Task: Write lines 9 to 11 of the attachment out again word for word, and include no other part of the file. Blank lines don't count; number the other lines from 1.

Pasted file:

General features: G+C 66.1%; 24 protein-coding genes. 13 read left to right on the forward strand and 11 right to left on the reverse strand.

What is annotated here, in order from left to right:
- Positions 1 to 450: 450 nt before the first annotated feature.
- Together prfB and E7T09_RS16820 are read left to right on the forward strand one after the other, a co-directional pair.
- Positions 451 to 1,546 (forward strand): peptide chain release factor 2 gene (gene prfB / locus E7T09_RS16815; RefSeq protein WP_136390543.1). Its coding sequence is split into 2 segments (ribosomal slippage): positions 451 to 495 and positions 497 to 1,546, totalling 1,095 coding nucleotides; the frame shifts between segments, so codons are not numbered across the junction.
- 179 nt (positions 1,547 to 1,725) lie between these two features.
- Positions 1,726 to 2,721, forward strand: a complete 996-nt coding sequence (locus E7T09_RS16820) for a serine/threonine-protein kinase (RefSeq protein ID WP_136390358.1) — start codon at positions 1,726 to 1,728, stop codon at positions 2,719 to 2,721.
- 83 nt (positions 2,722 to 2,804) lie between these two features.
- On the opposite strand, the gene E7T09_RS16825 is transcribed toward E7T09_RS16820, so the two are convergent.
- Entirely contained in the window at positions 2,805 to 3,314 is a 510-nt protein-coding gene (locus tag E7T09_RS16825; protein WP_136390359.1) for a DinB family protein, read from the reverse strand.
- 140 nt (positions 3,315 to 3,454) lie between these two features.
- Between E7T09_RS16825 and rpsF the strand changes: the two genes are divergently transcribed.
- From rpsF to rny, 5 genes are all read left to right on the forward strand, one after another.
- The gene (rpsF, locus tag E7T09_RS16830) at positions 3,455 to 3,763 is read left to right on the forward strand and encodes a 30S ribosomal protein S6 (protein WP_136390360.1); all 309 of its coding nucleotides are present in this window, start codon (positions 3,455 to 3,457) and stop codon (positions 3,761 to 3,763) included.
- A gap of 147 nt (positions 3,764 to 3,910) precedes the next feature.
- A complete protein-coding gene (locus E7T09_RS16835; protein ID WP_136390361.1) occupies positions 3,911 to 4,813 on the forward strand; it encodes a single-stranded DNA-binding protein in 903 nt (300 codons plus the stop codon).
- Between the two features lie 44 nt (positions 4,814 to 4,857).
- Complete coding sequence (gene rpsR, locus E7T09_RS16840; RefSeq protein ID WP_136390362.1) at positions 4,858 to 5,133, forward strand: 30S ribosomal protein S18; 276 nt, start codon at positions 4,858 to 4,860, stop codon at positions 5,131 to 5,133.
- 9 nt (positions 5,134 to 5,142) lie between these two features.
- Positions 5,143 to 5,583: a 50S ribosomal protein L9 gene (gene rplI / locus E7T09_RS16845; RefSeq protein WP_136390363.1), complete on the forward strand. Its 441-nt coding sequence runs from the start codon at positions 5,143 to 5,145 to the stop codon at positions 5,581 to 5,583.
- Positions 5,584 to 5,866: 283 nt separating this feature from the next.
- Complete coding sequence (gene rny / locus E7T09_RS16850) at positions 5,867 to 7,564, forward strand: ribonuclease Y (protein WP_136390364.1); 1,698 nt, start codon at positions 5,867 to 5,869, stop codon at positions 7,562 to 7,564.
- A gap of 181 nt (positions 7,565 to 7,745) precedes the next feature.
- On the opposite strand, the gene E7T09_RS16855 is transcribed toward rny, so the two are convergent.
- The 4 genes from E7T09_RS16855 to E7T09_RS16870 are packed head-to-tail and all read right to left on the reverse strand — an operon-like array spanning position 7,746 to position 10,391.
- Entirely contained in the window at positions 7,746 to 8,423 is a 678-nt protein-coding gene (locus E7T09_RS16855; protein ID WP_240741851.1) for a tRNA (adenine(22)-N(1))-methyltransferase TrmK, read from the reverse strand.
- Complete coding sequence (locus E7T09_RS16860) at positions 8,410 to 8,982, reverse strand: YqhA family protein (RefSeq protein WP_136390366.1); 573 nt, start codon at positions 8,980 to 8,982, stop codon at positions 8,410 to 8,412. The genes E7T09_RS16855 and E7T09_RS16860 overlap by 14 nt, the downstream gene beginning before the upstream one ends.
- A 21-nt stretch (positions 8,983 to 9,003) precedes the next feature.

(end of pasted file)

- On the opposite strand, the gene E7T09_RS16825 is transcribed toward E7T09_RS16820, so the two are convergent.
- Entirely contained in the window at positions 2,805 to 3,314 is a 510-nt protein-coding gene (locus tag E7T09_RS16825; protein WP_136390359.1) for a DinB family protein, read from the reverse strand.
- 140 nt (positions 3,315 to 3,454) lie between these two features.